JUDY WOODRUFF: And — and, as I was saying, we turn now to a second court-martial in the news today.
A military jury today unanimously convicted Army psychiatrist Major Major Nidal Hasan of premeditated murder for his shooting spree against unarmed soldiers in Fort Hood, Texas. The 42-year-old killed 13 people and wounded more than 30 others in the 2009 attack. He could now face the death penalty.
Karen Brooks has been covering the court-martial for Reuters. And she joins us now.
Karen, thank you for being with us.
Was this outcome ever really in doubt, given the overwhelming evidence against Major Hasan?
KAREN BROOKS, Reuters: Not really. It wasn’t. He didn’t put up any defense at all. And he didn’t dispute the facts. And, in fact, he started the trial by saying that the evidence would clearly show he was a shooter. So, up or down wasn’t really that much of a question, if any.
JUDY WOODRUFF: So what was the jury — what was duty of the jury as it went off to deliberate for several hours?
KAREN BROOKS: Well, the duty of the jury — the jury had 45 counts total to consider. So that’s a lengthy list.
You’re also talking about high-ranking military officials. They’re very precise. They want to be very efficient, but they want to get it right. So, what they had to do was go through each charge — or each count, 13 premeditated murder, 32 attempted premeditated murder, and whatever lesser charges they had the options of, and decide on each one and be very meticulous about it.
The big question was whether they were going to find the premeditated murder charges unanimously. And they did. And the reason the unanimous verdict was so interesting or important for prosecutors is that’s what kicked in the possibility of the death penalty. Without a unanimous verdict on at least one of the premeditated murders, they wouldn’t have been able to push for the death penalty, but they did get that.
JUDY WOODRUFF: Tell us about the reaction, what you know of the reaction in the courtroom on the part of the major and others there. I know there were victims who survived there, and there were family members of victims there.
KAREN BROOKS: Yes. There was — the judge was very careful about making sure everybody maintained decorum, stayed calm and dignified during the proceedings.
Hasan, just like he did the whole time, showed very little emotion. He did look at the jury forewoman — to — or the jury foreman, the president of the jury panel, while she was reading the verdict, but then he would look back down at his desk, which is what he’s typically been doing the whole time.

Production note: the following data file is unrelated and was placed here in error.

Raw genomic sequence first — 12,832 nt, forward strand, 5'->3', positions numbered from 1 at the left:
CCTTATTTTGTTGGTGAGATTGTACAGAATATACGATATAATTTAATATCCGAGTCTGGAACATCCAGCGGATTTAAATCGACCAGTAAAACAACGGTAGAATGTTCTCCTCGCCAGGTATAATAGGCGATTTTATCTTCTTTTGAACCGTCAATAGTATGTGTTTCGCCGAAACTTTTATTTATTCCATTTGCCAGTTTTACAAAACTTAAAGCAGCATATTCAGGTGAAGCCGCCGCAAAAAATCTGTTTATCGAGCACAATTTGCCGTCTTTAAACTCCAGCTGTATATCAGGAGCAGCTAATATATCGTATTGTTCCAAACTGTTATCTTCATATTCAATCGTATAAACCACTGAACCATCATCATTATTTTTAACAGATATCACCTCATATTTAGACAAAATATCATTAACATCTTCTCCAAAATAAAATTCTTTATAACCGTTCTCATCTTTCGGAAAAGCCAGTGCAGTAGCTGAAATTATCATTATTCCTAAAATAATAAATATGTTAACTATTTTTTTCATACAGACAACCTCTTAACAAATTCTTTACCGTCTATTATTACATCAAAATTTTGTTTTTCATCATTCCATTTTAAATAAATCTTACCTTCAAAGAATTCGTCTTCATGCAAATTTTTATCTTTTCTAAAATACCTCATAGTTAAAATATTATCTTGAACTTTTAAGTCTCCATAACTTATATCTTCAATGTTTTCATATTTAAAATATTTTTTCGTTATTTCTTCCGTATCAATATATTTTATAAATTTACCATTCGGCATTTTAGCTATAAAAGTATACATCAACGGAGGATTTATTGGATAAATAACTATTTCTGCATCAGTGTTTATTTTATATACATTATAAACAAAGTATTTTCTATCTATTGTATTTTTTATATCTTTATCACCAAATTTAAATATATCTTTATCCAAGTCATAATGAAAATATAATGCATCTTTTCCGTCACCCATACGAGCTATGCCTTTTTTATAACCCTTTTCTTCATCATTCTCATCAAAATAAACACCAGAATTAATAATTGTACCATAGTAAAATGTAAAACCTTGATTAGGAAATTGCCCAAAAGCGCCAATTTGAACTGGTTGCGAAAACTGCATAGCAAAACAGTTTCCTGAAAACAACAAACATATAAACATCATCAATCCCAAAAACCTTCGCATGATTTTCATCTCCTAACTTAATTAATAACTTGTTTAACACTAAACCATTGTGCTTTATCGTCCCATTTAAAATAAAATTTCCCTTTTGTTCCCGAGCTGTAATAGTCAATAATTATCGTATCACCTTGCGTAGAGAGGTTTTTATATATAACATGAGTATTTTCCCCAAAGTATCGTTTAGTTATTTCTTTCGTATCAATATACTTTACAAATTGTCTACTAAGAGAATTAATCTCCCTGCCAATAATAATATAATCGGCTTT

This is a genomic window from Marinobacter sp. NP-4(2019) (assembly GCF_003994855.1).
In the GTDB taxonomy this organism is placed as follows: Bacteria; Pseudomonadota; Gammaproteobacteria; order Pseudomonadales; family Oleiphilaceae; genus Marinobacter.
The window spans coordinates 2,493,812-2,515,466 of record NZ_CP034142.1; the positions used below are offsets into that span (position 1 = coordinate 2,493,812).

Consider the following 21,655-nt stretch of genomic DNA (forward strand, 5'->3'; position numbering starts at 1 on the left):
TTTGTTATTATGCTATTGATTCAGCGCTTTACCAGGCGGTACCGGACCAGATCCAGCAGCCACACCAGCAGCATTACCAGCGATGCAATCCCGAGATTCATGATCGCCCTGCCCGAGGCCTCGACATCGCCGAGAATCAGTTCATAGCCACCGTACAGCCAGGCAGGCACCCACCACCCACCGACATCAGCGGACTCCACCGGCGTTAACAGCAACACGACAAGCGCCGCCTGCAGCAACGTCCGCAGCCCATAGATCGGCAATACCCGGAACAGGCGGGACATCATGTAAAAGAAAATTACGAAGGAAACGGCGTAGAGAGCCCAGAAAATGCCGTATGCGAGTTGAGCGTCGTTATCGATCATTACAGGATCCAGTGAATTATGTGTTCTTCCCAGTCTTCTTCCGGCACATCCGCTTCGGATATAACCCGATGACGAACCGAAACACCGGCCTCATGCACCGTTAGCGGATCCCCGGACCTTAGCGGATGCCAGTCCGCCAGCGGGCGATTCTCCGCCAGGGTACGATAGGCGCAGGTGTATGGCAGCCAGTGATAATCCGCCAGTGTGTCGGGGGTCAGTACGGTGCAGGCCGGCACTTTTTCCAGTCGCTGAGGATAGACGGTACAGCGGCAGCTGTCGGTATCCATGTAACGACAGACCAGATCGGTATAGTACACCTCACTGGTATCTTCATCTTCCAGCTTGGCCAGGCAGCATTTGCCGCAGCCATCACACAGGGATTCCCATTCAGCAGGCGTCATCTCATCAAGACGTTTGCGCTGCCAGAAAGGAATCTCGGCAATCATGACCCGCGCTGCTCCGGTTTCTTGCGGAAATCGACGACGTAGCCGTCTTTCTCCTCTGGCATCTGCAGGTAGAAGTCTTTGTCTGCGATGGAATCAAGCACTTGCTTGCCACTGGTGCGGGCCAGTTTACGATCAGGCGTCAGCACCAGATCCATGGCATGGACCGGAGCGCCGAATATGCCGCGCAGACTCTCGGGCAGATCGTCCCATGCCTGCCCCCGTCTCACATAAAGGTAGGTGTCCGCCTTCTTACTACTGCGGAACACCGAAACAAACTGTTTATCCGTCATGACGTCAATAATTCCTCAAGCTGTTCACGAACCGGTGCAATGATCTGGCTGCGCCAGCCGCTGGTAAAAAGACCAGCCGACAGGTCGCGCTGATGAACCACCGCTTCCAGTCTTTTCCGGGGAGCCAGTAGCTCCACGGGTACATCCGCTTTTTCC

The media are not allowed to hang around with the family members or the witnesses or victims before and after testimony, but the reaction inside the courtroom was very mild. We did see one person who seemed to be a family member kind of touch each other on the shoulder, give a little nod in approval. But, other than that, it was pretty emotionless in there.
JUDY WOODRUFF: The testimony — I have been reading about it the last few days — has been prey tough. I’m sure it hasn’t — wasn’t easy for these victims to go — live through this experience again.
KAREN BROOKS: It was very emotional for a lot of them. In fact, many of them broke into tears on the witness stand.
A lot of them maintained composure, but then just got very emotional, even before the doors closed on them on the way out of the courtroom. It was — it was hard for a lot of people to keep their emotions in check. It was — the testimony was very graphic and very emotional.
JUDY WOODRUFF: And, finally, Karen Brooks, the decision on the death penalty, tell us where — who makes that decision. And when will we know?
KAREN BROOKS: The punishment phase — or the sentencing phase starts Monday with the prosecution’s witnesses. They have 19 witnesses. Several of them are survivors. They expect to go a day or two.
Then Hasan will have an opportunity to make his statement, if he chooses to do so, on his sentencing. And then the court-martial panel, which — what we know in civilian trials as the jury, will decide the punishment. In order for it to be a death penalty, it has to be unanimous.
If they return a death penalty, the judge has to accept it, but then it eventually has to be signed off by the commanding general of Fort Hood, since it’s his court-martial. And then, eventually, for it to be carried out, it has to be signed off on the president — by the president.
JUDY WOODRUFF: And we understand he will continue to represent himself.
KAREN BROOKS: That’s right.
JUDY WOODRUFF: Karen Brooks with Reuters, we thank you very much.
KAREN BROOKS: Thank you.